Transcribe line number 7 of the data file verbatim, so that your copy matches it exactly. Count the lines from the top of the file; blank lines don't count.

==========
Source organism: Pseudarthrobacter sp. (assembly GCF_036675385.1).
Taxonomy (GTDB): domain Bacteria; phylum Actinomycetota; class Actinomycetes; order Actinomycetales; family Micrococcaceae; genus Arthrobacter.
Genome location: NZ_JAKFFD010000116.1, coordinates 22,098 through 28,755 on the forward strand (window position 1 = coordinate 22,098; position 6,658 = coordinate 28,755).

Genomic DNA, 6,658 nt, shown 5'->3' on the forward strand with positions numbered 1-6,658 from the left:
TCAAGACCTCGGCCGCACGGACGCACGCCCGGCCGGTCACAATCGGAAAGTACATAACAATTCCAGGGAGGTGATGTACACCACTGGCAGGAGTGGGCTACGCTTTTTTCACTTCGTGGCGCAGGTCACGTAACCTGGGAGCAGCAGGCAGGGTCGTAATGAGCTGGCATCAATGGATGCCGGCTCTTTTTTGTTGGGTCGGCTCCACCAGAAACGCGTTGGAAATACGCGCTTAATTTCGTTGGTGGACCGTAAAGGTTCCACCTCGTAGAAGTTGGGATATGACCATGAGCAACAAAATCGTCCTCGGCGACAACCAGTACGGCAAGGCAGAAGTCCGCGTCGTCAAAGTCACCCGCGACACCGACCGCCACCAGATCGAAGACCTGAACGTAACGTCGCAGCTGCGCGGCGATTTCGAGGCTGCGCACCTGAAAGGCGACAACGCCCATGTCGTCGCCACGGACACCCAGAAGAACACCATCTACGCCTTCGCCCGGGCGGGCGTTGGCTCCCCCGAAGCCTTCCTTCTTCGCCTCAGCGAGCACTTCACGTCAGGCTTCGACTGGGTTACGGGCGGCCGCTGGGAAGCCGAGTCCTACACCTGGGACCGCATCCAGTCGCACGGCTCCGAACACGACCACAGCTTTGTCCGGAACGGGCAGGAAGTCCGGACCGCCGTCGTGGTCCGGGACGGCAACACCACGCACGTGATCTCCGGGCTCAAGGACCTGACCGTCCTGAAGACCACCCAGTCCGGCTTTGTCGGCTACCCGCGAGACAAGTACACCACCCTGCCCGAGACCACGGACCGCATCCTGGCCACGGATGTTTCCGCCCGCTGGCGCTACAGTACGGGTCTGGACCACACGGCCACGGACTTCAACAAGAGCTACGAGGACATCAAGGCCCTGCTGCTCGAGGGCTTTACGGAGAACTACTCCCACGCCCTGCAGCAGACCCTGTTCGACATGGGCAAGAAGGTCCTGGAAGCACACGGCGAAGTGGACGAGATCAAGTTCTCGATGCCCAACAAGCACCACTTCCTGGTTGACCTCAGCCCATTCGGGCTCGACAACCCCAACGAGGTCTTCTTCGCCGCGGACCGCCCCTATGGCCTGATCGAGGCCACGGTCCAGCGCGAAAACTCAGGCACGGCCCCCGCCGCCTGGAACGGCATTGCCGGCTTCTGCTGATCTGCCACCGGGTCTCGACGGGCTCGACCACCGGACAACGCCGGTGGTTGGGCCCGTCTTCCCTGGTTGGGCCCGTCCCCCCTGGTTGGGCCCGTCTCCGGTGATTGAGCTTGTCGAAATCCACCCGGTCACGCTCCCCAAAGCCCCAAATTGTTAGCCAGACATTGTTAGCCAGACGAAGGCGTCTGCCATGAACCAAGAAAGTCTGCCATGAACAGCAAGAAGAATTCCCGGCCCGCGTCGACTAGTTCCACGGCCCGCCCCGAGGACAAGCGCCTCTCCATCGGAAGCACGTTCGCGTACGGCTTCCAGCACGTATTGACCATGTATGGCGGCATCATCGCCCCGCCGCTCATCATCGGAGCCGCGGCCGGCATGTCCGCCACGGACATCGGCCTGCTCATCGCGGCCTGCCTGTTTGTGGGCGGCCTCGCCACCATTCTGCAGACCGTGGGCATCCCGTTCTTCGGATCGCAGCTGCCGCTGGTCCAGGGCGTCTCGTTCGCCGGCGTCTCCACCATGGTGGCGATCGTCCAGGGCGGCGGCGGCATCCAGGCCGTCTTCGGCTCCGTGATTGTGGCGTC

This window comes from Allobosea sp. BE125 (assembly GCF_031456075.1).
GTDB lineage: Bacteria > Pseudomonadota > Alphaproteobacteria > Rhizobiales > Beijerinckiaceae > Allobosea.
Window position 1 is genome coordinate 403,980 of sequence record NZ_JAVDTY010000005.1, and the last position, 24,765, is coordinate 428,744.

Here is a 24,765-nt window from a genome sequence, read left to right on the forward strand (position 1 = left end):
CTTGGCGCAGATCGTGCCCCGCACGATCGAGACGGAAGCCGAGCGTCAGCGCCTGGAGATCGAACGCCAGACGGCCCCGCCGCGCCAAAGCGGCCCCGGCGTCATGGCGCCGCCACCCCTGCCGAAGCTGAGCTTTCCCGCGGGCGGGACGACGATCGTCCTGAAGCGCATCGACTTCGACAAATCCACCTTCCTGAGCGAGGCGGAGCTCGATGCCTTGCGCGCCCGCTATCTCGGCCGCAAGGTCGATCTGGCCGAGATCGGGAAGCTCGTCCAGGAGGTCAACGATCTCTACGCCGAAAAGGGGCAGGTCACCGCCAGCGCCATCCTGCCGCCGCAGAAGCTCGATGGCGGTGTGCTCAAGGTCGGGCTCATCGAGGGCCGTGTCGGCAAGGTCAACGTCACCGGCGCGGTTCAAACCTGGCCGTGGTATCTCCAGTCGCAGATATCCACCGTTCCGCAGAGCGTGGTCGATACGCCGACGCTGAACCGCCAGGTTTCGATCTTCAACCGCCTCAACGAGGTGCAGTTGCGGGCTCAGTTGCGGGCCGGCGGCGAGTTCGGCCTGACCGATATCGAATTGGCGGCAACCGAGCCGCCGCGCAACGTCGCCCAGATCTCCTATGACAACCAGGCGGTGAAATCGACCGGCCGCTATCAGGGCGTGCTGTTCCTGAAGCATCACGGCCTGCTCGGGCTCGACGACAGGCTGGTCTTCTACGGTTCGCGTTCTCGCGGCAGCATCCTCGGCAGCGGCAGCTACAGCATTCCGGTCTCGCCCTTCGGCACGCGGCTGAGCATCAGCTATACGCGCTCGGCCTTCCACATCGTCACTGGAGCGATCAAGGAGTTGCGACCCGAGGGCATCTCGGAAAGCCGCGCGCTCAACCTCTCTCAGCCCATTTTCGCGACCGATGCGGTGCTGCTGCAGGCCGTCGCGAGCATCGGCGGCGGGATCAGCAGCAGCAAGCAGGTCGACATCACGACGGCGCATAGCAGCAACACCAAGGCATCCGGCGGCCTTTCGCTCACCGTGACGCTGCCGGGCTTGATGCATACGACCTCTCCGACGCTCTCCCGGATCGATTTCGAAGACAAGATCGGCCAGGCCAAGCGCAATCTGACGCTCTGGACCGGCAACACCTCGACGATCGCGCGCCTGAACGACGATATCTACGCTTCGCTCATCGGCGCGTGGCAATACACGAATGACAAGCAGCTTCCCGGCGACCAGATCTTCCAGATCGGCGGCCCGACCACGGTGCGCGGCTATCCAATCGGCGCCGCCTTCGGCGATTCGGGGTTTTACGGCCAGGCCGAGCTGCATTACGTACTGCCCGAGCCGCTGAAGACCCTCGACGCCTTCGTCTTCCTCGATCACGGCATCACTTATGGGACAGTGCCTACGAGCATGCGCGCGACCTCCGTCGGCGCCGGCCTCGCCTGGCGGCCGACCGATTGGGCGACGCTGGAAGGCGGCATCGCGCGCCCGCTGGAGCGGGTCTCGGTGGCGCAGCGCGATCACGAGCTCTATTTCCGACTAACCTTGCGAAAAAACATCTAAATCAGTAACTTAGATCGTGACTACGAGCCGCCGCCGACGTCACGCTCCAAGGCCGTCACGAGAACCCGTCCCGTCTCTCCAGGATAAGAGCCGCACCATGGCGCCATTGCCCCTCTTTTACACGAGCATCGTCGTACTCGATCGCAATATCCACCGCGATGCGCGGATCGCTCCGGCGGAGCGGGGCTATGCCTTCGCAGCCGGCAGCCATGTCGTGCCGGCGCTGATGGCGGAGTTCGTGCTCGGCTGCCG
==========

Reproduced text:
GTDB lineage: Bacteria > Pseudomonadota > Alphaproteobacteria > Rhizobiales > Beijerinckiaceae > Allobosea.